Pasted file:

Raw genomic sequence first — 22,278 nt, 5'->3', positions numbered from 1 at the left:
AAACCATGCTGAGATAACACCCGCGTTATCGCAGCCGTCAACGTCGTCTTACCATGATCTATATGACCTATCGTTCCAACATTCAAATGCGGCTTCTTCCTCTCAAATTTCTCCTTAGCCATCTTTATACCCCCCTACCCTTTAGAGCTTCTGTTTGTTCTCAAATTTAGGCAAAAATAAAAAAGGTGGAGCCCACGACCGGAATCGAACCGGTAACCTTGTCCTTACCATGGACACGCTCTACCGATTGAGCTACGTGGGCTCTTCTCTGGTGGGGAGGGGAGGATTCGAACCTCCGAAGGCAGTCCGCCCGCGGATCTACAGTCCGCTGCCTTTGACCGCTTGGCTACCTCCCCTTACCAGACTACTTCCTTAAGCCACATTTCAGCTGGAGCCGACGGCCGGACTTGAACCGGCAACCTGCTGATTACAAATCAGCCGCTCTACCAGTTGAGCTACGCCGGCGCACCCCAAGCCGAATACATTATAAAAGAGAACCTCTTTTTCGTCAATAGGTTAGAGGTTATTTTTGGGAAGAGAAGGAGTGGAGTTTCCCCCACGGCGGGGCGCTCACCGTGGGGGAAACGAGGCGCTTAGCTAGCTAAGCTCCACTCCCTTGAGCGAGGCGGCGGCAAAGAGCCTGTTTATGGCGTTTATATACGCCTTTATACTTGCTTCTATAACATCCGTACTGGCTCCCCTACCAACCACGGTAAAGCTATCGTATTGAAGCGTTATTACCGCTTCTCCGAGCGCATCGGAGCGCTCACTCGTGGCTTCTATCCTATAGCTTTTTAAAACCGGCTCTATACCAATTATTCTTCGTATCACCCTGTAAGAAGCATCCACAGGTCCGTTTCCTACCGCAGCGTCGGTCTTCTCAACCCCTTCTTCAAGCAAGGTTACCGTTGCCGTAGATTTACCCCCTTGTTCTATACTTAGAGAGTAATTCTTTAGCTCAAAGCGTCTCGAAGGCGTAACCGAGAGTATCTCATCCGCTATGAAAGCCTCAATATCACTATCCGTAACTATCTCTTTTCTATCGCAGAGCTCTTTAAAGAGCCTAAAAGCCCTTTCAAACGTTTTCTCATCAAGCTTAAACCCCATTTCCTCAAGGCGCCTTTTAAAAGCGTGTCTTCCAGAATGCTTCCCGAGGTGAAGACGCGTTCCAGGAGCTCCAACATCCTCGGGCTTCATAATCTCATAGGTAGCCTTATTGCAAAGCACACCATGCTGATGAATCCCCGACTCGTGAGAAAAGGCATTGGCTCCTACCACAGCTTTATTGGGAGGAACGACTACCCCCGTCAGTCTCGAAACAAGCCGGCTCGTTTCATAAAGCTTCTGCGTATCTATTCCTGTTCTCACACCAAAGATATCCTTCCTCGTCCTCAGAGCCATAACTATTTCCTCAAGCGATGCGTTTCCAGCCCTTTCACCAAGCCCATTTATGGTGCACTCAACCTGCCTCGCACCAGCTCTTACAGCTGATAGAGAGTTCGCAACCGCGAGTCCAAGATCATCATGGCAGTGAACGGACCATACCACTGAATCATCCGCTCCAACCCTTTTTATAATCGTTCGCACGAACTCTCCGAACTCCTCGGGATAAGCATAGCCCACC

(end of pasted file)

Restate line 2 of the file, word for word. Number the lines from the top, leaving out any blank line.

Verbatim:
AAACCATGCTGAGATAACACCCGCGTTATCGCAGCCGTCAACGTCGTCTTACCATGATCTATATGACCTATCGTTCCAACATTCAAATGCGGCTTCTTCCTCTCAAATTTCTCCTTAGCCATCTTTATACCCCCCTACCCTTTAGAGCTTCTGTTTGTTCTCAAATTTAGGCAAAAATAAAAAAGGTGGAGCCCACGACCGGAATCGAACCGGTAACCTTGTCCTTACCATGGACACGCTCTACCGATTGAGCTACGTGGGCTCTTCTCTGGTGGGGAGGGGAGGATTCGAACCTCCGAAGGCAGTCCGCCCGCGGATCTACAGTCCGCTGCCTTTGACCGCTTGGCTACCTCCCCTTACCAGACTACTTCCTTAAGCCACATTTCAGCTGGAGCCGACGGCCGGACTTGAACCGGCAACCTGCTGATTACAAATCAGCCGCTCTACCAGTTGAGCTACGCCGGCGCACCCCAAGCCGAATACATTATAAAAGAGAACCTCTTTTTCGTCAATAGGTTAGAGGTTATTTTTGGGAAGAGAAGGAGTGGAGTTTCCCCCACGGCGGGGCGCTCACCGTGGGGGAAACGAGGCGCTTAGCTAGCTAAGCTCCACTCCCTTGAGCGAGGCGGCGGCAAAGAGCCTGTTTATGGCGTTTATATACGCCTTTATACTTGCTTCTATAACATCCGTACTGGCTCCCCTACCAACCACGGTAAAGCTATCGTATTGAAGCGTTATTACCGCTTCTCCGAGCGCATCGGAGCGCTCACTCGTGGCTTCTATCCTATAGCTTTTTAAAACCGGCTCTATACCAATTATTCTTCGTATCACCCTGTAAGAAGCATCCACAGGTCCGTTTCCTACCGCAGCGTCGGTCTTCTCAACCCCTTCTTCAAGCAAGGTTACCGTTGCCGTAGATTTACCCCCTTGTTCTATACTTAGAGAGTAATTCTTTAGCTCAAAGCGTCTCGAAGGCGTAACCGAGAGTATCTCATCCGCTATGAAAGCCTCAATATCACTATCCGTAACTATCTCTTTTCTATCGCAGAGCTCTTTAAAGAGCCTAAAAGCCCTTTCAAACGTTTTCTCATCAAGCTTAAACCCCATTTCCTCAAGGCGCCTTTTAAAAGCGTGTCTTCCAGAATGCTTCCCGAGGTGAAGACGCGTTCCAGGAGCTCCAACATCCTCGGGCTTCATAATCTCATAGGTAGCCTTATTGCAAAGCACACCATGCTGATGAATCCCCGACTCGTGAGAAAAGGCATTGGCTCCTACCACAGCTTTATTGGGAGGAACGACTACCCCCGTCAGTCTCGAAACAAGCCGGCTCGTTTCATAAAGCTTCTGCGTATCTATTCCTGTTCTCACACCAAAGATATCCTTCCTCGTCCTCAGAGCCATAACTATTTCCTCAAGCGATGCGTTTCCAGCCCTTTCACCAAGCCCATTTATGGTGCACTCAACCTGCCTCGCACCAGCTCTTACAGCTGATAGAGAGTTCGCAACCGCGAGTCCAAGATCATCATGGCAGTGAACGGACCATACCACTGAATCATCCGCTCCAACCCTTTTTATAATCGTTCGCACGAACTCTCCGAACTCCTCGGGATAAGCATAGCCCACC